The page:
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Origin

Ava DuVernay's "impossible" adaptation of the academic text is profoundly moving



Adapting an academic dissertation on the origin and roots of racism into a dramatic film can feel like quite the impossible task. Yet Ava DuVernay has set out to achieve this translation in one of the most ambitious page-to-screen adaptations.

 

Origin (2023) is loosely adapted from Pulitzer Prize winner Isabel Wilkerson’s book “Caste: the Origins of Our Discontent,” published in 2020. The film spins the adaptation into following Wilkerson (Aunjanue Ellis-Taylor) as a character, as she navigates her own personal life struggles. Wilkerson is prodded by the infamous killing of Trayvon Martin (Myles Frost) in 2012 to seek an answer to why division amongst societal groups is so entrenched. This leads her to travel the world and investigate other cultures and their caste systems, leading her to write the titular book.

 

DuVernay takes a big risk putting Wilkerson at the center of the story, however, this allows for the academic text to be translated through a more personal lens. The real Wilkerson had a harrowing journey when writing this book, losing loved ones and traveling the world in search of an answer. This gimmick of traveling in search for answers after loss is an overdone trope, with films such as Eat, Pray, Love (2010) and The Best Exotic Marigold Hotel (2011), being among the tackiest. However, Origin seeks to use this cinematic trope to disguise its analysis of a universal caste system. Even in the generic beats of the film, DuVernay’s masterful direction elevates and brings authenticity to these sequences. The love story between Wilkerson and her husband Brett (Jon Bernthal) is quietly wrought, yet effectively lays the foundations for the emotional journey that Wilkerson goes on. Similarly, DuVernay’s anchoring of her protagonist with her fun-to-do Cousin Marion (Niecy Nash-Betts) sneaks up as the central love story in the film.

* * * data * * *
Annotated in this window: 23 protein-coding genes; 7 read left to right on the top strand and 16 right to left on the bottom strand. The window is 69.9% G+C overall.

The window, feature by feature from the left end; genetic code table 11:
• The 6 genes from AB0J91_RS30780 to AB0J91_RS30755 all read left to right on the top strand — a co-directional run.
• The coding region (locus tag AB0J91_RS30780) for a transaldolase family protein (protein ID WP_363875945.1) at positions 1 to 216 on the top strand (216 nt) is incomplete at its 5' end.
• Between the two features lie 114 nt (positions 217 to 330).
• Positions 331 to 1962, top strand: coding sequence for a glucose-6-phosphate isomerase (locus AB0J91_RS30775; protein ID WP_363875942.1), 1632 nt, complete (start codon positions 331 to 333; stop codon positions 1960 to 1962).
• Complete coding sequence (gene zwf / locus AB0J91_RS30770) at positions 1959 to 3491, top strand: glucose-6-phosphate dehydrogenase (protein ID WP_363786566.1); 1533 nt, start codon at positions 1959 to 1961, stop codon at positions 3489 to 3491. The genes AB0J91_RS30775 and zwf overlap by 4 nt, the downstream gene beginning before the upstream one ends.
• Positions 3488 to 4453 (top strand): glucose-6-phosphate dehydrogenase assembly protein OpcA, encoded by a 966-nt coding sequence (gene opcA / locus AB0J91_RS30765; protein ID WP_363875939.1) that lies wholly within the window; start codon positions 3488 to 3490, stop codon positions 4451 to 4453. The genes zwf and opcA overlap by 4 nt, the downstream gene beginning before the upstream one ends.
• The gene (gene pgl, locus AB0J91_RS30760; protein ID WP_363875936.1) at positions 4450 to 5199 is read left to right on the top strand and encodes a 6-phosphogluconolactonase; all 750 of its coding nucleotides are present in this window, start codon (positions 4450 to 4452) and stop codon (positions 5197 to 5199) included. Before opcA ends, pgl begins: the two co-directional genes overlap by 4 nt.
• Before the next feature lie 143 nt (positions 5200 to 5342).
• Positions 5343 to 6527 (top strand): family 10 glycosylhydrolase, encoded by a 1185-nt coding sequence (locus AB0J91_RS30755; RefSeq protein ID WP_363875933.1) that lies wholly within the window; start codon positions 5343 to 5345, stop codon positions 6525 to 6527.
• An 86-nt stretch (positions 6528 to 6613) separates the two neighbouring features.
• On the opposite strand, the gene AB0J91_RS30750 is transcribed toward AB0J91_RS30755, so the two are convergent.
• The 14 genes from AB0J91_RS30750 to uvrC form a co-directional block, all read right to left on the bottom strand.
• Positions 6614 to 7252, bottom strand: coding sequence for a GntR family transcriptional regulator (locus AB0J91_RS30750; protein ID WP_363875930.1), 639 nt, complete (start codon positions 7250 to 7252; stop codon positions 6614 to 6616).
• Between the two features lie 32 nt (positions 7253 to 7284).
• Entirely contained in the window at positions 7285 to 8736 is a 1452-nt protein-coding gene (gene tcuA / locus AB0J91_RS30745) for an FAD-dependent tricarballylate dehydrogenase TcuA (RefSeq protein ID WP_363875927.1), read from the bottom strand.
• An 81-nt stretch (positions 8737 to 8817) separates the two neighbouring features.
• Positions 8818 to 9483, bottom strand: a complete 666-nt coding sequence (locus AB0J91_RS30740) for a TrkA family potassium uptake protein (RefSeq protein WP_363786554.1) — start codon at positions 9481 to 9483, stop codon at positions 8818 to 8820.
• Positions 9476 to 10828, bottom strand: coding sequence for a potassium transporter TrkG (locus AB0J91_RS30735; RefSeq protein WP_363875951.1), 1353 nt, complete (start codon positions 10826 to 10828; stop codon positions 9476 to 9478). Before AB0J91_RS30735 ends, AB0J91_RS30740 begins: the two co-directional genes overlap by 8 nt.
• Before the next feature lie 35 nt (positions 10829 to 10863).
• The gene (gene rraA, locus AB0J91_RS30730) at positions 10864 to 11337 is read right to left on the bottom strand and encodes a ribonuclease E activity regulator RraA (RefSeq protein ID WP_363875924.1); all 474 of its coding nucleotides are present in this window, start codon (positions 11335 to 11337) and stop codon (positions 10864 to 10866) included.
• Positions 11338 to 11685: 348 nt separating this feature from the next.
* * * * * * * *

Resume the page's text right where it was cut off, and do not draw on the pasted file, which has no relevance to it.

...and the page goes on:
DuVernay’s use of editing is especially key in delivering her complex and disparate story. She chooses to guide her narrative through an emotional roadmap rather than a chronological or thematic one, but this helps deliver the sentimental importance at the heart of Wilkerson’s thesis. This also means a tireless effort of cutting between the past and present, and frequently having Inception (2010)-like histories within histories. We seamlessly jump between Trayvon Martin’s killing, to Nazi Germany book burnings, to the Dalit system in India, with organic ease. This can lose viewers at certain points, as they forget the thread of a certain argument, but arguably this sense of wandering fits well with the character of Wilkerson searching for answers. Regardless, DuVernay’s conclusion brings together all the strings, to deliver a moving and incredibly thought-provoking finale.

 

DuVernay brings onboard one of the least hired, but most talented actresses of today to be her guide in Origin. Aunjanue Ellis-Taylor is indomitable as Wilkerson, delivering complex speeches on the history of India or the dehumanizing tactics used to build castes into our society with ease. She also anchors the emotional moments and personal journey of her character with a restraint that showcases the pain that the character undergoes, without needing to be exaggerated in her acting. The cast is rounded out with familiar faces in DuVernay’s work, with Nash and Bernthal being special standouts for anchoring scenes in the little screentime they have.

 

In the end, Origin is an impossible adaptation of an academic text that is pulled off with profound effectiveness. The way the emotional journey of Wilkerson’s character is weaved into the intellectual questions posed regarding race, class, and hate, helps deliver a personal and mind-expanding story. 

9.2/10

About Young Critic

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I've been writing on different version of this website since February of 2013. I originally founded the website through a film-buff phase in high-school, but it has since continued through college and into my adult life. Young Critic may be getting older, but the love and passion for film is forever young. 

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